Travel to Madrid and Pamplona

Mar 25. Day -1.

We flew into MAD(rid) via Gatwick, London. Latter was our hub for our Holy Land pilgrimage and Camino Frances.

LGW – MAD is a 2 hours flight. When we touch down in MAD at 1335 hours, we have 1.5 hours to catch the train to Pamplona. We will overnight there before catching a bus the next morning to St Jean Pied de Port (SJPP) It would have been too taxing to attempt to get to SJPP all in one day. That’s why this is Day -1.

TIP from my niece in London: Turn off the air vents above one’s airplane seats so that one doesn’t catch any virus circulating through the air ducts.

Our streak of not catching anything on air travel ended with our return from Tel Aviv 3 days ago. A passenger on the TLV-LTN flight in front of us was coughing, and we both caught it. Joon had it worse. Hopefully, we will recover fast and fortunately, the first two days walk from SJPP is half of the usual distances that we typically walk.

Our backpacks are packed to the maximum. We left several items in London as temperatures are higher than expected (e.g. gloves). We also bought several items at the Decathelon store in London (e.g. men’s rain pants for less than Pounds 9). But given it’s a longer Camino than our CP, and that we are using more albergues, we brought some new items, such as liners for sleeping bags, day packs, Kindle and iPad Mini. The liners and our backpacks were treated with Permithin. My backpack weighed 20 pounds, Joon’s 16 pounds. As mentioned previously, we will utilize the luggage transfer services to ferry our backpacks to the next town/village. The max packed bags limits what we can buy unless we wish to ship something back to London. Our Parish Priest had commented during the Holy Land pilgrimage, that he was trying to get us to transform from Consumers into Disciples! We didn’t buy much on the CP, so, this should be fairly easy for us.

The plane left 35 mins later than scheduled as we waited on the tarmac for a slot. The pilot made up time and it appears our arrival in Madrid will be about 6 mins later than scheduled. The de-plane-ing, being bused to the terminal and immigration control left us an hour to get to the train station. Taking the bus which comes every 15 mins and makes stops would be impractical. Taking a taxi was the best option. Along the way, we came across an accident that probably occurred minutes before we reach the spot. Two ambulances drew alongside our taxi as we changed lanes. Divine Providence that we were not further behind and faced getting stuck in a massive traffic jam.

One of the scourges and risks in traveling is coming across unscruplous vendors who prey on tourists. We met our first one in our taxi driver. The information desk staff had informed us the taxi ride from airport to the train station was a fixed rate of Euro 30, which was collaborated by the taxi meter reading. Our driver said the fare was Euro 42 due to supplemental charges. When I objected, he switched to Spanish and raised his voice, a tactic that most recognize as a way to intimidate one (they speak acceptable English when they first try to secure your services). Perhaps to avoid being a helpless victim and prevent such unscruplous people from preying on others with impunity, one should find out a Complaint Helpline and take a picture of the situation. Oops…. searched the Internet on the train and one needs a receipt with the relevant details. No wonder our taxi driver was in a hurry to get out bags and depart the crime scene. Whatever you decide, keep your inner calm. It’s only money and perhaps one less meal.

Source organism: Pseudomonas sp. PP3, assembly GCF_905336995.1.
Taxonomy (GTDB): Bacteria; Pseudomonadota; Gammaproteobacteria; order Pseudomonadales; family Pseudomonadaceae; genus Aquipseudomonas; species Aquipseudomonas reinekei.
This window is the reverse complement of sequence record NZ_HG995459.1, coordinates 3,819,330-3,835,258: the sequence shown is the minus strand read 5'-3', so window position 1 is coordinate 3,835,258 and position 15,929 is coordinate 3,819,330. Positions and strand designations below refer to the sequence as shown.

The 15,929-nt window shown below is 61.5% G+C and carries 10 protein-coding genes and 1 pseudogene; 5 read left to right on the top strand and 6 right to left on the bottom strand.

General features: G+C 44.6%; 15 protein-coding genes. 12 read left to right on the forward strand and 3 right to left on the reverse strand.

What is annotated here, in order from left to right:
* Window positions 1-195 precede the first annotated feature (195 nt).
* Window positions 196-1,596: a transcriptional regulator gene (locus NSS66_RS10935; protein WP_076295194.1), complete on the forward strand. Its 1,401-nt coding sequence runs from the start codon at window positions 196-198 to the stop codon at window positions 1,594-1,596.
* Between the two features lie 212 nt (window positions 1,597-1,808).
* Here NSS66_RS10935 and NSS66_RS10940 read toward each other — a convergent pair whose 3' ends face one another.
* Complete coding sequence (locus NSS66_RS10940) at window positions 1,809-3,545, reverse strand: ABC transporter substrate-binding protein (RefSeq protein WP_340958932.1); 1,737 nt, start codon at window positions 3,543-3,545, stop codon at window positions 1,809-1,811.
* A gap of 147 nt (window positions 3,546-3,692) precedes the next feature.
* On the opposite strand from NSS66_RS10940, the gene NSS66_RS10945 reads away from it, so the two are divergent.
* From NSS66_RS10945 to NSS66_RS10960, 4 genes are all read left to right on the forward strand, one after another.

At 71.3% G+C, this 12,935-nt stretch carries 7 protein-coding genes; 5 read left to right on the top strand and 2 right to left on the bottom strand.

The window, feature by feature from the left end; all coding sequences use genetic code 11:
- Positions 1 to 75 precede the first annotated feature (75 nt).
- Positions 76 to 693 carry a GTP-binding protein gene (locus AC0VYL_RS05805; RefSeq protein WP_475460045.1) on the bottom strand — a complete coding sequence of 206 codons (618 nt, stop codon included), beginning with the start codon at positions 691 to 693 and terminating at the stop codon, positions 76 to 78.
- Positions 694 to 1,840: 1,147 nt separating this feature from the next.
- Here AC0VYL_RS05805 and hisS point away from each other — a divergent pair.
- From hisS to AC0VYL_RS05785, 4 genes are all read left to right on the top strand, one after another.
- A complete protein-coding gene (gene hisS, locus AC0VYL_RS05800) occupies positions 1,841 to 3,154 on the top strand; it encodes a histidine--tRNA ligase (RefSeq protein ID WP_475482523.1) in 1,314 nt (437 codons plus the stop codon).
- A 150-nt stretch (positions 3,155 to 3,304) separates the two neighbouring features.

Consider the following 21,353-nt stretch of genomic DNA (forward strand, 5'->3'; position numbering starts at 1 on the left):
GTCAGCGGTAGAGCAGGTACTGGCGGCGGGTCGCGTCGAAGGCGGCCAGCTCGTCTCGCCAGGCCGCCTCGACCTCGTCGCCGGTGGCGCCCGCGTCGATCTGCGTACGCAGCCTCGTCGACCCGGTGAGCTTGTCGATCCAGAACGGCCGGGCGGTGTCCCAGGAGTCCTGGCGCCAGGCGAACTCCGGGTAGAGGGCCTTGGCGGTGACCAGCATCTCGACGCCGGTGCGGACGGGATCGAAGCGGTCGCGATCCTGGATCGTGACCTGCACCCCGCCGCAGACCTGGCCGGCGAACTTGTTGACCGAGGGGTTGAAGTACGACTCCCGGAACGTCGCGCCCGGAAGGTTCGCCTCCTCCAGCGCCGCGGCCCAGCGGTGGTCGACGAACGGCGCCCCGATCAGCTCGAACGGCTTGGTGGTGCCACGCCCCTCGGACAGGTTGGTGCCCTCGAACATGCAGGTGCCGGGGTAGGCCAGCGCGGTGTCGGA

TIP: Ask for a receipt with details of the particular driver/vehicle. Consider pulling out your smartphone and start video taping these unscrupulous taxi drivers and their ilk. They might just back off.

Figuring out the train platforms in Madrid (upper and lower) required one to note minor details, such as the two platform names on the sign board. Not being tunnel focused on just the Platform Number. Some other passengers were traveling on the same train, and we were advised by a train staff who was traveling to follow these other passengers.

I missed taking a photograph of the central train station as I wanted to get to the platform asap (had 30 mins to spare). It had a lush green in the center, with trees, bushes, etc. A reminder from the Camino to start slowing down.

The Renfe train is smooth and relatively quiet. TIP – bring your own headphones with standard jacks to take advantage of the video (or music). You could improve your Spanish during the train ride.

Fortunately, I decided to book the train tickets while I was in London over the weekend. The good seats (facing forward) were all taken up (there was a handful of two front facing seats available when I had booked).

Train seat cushions were thicker and better than on our EasyJet flight to Tel Aviv

We arrived as scheduled at 6.26pm. As it was chilly and both of us were under the weather, we opted for a taxi. This driver was great, taking some inner roads and dropping us at the closest point to the hostel (latter was located in a pedestrian only area). Euro 6.50.

Restaurants in Spain only offer their dinner menu from 8pm. Given our preference to rest/sleep early after a flight and train ride, we opted for a simple meal (tortang patatas with ham) plus hot chocolate.

The beds called to us at 8.40pm.

Author: Ben & Joon

Residents in the great Pacific North West. Living life as it happens, learning our purpose and trail blazing our own paths. Namaste.

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